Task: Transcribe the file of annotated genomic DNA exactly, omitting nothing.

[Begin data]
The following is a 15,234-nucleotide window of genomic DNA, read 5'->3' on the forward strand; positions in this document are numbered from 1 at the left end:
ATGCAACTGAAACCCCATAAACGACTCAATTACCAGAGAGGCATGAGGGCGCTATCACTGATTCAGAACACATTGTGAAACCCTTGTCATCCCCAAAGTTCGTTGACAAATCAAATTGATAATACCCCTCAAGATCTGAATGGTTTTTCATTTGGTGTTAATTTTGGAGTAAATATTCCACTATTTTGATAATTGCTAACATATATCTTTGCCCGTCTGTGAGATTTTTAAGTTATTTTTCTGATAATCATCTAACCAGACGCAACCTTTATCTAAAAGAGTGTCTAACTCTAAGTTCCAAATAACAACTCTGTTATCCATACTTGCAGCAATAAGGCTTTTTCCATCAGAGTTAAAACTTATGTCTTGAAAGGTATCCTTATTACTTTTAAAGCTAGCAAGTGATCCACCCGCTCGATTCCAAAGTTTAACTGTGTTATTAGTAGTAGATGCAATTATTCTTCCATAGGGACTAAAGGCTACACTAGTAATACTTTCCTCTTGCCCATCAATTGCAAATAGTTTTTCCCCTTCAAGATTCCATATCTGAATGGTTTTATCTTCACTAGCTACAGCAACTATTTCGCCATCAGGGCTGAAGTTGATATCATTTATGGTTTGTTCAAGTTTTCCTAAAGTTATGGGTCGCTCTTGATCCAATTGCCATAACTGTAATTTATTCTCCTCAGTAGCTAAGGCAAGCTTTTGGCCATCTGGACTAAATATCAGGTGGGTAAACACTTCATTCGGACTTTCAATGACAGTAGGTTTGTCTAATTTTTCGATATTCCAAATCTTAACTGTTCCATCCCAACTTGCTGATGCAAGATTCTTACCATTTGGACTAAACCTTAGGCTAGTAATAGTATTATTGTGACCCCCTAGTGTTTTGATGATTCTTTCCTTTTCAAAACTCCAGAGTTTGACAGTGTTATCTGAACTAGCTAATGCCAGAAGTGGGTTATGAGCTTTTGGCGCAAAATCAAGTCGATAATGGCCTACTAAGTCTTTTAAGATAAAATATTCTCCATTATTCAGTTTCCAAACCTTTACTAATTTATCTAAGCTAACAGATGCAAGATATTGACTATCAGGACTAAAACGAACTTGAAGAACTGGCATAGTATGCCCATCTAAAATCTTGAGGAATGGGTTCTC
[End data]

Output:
The following is a 15,234-nucleotide window of genomic DNA, read 5'->3' on the forward strand; positions in this document are numbered from 1 at the left end:
ATGCAACTGAAACCCCATAAACGACTCAATTACCAGAGAGGCATGAGGGCGCTATCACTGATTCAGAACACATTGTGAAACCCTTGTCATCCCCAAAGTTCGTTGACAAATCAAATTGATAATACCCCTCAAGATCTGAATGGTTTTTCATTTGGTGTTAATTTTGGAGTAAATATTCCACTATTTTGATAATTGCTAACATATATCTTTGCCCGTCTGTGAGATTTTTAAGTTATTTTTCTGATAATCATCTAACCAGACGCAACCTTTATCTAAAAGAGTGTCTAACTCTAAGTTCCAAATAACAACTCTGTTATCCATACTTGCAGCAATAAGGCTTTTTCCATCAGAGTTAAAACTTATGTCTTGAAAGGTATCCTTATTACTTTTAAAGCTAGCAAGTGATCCACCCGCTCGATTCCAAAGTTTAACTGTGTTATTAGTAGTAGATGCAATTATTCTTCCATAGGGACTAAAGGCTACACTAGTAATACTTTCCTCTTGCCCATCAATTGCAAATAGTTTTTCCCCTTCAAGATTCCATATCTGAATGGTTTTATCTTCACTAGCTACAGCAACTATTTCGCCATCAGGGCTGAAGTTGATATCATTTATGGTTTGTTCAAGTTTTCCTAAAGTTATGGGTCGCTCTTGATCCAATTGCCATAACTGTAATTTATTCTCCTCAGTAGCTAAGGCAAGCTTTTGGCCATCTGGACTAAATATCAGGTGGGTAAACACTTCATTCGGACTTTCAATGACAGTAGGTTTGTCTAATTTTTCGATATTCCAAATCTTAACTGTTCCATCCCAACTTGCTGATGCAAGATTCTTACCATTTGGACTAAACCTTAGGCTAGTAATAGTATTATTGTGACCCCCTAGTGTTTTGATGATTCTTTCCTTTTCAAAACTCCAGAGTTTGACAGTGTTATCTGAACTAGCTAATGCCAGAAGTGGGTTATGAGCTTTTGGCGCAAAATCAAGTCGATAATGGCCTACTAAGTCTTTTAAGATAAAATATTCTCCATTATTCAGTTTCCAAACCTTTACTAATTTATCTAAGCTAACAGATGCAAGATATTGACTATCAGGACTAAAACGAACTTGAAGAACTGGCATAGTATGCCCATCTAAAATCTTGAGGAATGGGTTCTC